Nearly every festival has its surprise performances, but Bonnaroo routinely does them better than any other.
The walkability of the grounds, for one, allows impromptu performances and all night parties to thrive – even those stuck on the furthest campgrounds can hear every word from the What Stage. If it sounds good, they can walk over. If it doesn’t, well, actually, they’re pretty much up a creek; there’s no escaping the sounds of the festival.
Skrillex seemed to have fulfilled his Bonaroo obligations after a two-hour Friday night set and Saturday SuperJam that raged until 3 a.m. and included guests Lauryn Hill and Janelle Monae. But three hours later, when he climbed into the DJ booth atop the Kalliope Stage – those who’ve been to Burning Man might (or, given your Burning Man, condition might not) recognize the mobile stage; it and the famously decked out VW Bug, “Big Red” made the trek East this year – and kicked off a sunrise set, festival-goers came out by the thousands. Some emerged in PJs, some in party clothes, but everyone danced until breakfast.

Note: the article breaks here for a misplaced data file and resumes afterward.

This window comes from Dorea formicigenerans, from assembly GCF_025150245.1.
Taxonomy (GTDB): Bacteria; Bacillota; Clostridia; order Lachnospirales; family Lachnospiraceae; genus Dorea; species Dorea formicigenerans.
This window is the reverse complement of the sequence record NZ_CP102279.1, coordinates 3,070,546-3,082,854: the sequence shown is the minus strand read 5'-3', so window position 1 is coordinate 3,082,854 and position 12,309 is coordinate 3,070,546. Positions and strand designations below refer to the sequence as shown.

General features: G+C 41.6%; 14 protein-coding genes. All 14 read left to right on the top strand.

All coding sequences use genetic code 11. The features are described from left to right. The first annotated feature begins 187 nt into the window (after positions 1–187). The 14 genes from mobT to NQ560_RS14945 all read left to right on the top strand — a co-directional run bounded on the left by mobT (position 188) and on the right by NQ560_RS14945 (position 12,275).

Skrillex’s one-hour set was by far the biggest surprise production, but there were several noteworthy ones throughout the weekend:
D’Angelo who famously chose Bonnaroo in 2012 as the venue for his first live U.S. appearance in 12 years, came out during ?uestlove’s curated Superjam. He didn’t play any of his own material but he did cover classics from Led Zeppelin, Jimi Hendrix and the Beatles to a fever-pitched crowd, with assists from members of The Roots, Parliament Funkadelic, and the Time.
Chromeo filled their alloted 7:30 slot Saturday evening, then returned unnanounced later that night to Snake & Jake’s Christmas Club Barn’s billed “Robe Rage with a Surprise DJ Set.” Picture: festival goers clad in tie-dye and robes (and sometimes tie-dyed robes) plus Chromeo in an over-the-top Christmas Club replete with Christmas lights, reindeers, and Santa decor.
And perhaps my favorite – because I really didn’t see it coming – was at RedBull’s Music Academy Stage. The four billed hours offer little by way of description (my calendar says, “Late Night Programming”) but we passed through right when Mystikal came out and let me tell you, nothing gets you to change your plan for the evening like hearing “Shake Ya Ass” rolling live through the hills of rural Tennessee before the sun comes up.